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A bag is not a home
September 27, 2013

I am a little obsessed with bags. I am always on the lookout for bags, totes and cases with many pockets so I can carry my things just perfectly.

I have a lightweight, hardshell case that safely secures my Macbook Pro and allows space for a few work papers or magazines. I have thermal lunch bag that includes a water bottle pouch. (I look pretty stylin’ when I go to work.)

For travel, for years I’ve had a heavy-duty REI backpack with strong shoulder straps and a hip belt to help displace weight.  It can hold two weeks’ clothing if I cram everything in, so it’s great for vacations. It also comes with a zip-off day pack for when I just want to lug around a couple books, a water bottle and some snacks.

I have many bags to accommodate my exercise desires:  a yoga bag; a locker style hardshell that is great for preparing for a running race; and a duffel bag to just throw workout clothes in, just to name a few.

For gardening  I have a pretty and utilitarian basket for collecting produce. Baskets are just another form of bag, right?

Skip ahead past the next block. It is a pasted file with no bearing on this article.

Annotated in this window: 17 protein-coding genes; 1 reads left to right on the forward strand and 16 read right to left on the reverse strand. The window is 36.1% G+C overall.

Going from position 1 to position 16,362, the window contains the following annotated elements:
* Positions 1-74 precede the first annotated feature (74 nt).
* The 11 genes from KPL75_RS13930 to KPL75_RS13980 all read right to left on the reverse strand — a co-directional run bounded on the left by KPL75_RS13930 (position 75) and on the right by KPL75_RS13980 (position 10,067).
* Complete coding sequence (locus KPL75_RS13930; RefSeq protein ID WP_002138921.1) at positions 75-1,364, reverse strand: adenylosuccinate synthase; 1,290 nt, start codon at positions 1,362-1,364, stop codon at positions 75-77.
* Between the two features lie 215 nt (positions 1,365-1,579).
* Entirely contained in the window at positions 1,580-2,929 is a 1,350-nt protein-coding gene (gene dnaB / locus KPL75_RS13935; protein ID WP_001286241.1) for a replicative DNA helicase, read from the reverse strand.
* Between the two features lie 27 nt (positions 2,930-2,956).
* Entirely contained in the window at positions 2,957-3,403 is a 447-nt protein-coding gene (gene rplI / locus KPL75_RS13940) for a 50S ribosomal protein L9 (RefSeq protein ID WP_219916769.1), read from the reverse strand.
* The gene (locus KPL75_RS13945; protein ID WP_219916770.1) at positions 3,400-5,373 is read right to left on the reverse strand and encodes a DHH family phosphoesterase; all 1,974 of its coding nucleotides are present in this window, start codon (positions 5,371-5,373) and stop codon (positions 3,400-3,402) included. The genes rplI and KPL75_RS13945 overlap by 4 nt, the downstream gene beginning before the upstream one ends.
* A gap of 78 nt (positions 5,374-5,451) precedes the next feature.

Two laundry bags, a pouch for my daily planner, and so many canvas bags given as “swag” at conferences I’ve attended on affordable housing, ending homelessness and economic security.

A little admission, I’ve had so many bags, I’ve thrown and given many away.

And I want more.

And then I think of Stephanie, a formerly homeless youth who shared with me and hundreds of other Beacon Citizens the single very small backpack she had while she was homeless for many years.  It carried textbooks for school, some IDs, photos and index cards for notes.  She had no room for an extra change of clothes. 

One backpack … to carry all her things. Versus my many specialized bags.

And maybe you have seen people emerging from the doors of overnight shelters as you drive to work, all the possesses they have in a grocery bag, a paper sack or even a black plastic garbage bag.

Mind you, I’m not faulting the shelters. Giving people things to carry their belongings is not a shelter’s primary responsibility. Far from it!

But a garbage bag … a GARBAGE bag … to carry all you own, to carry everything you need.

I know what would be a better container for someone’s possessions. A home.

Michael Dahl
Michael Dahl is Beacon's advocacy coordinator.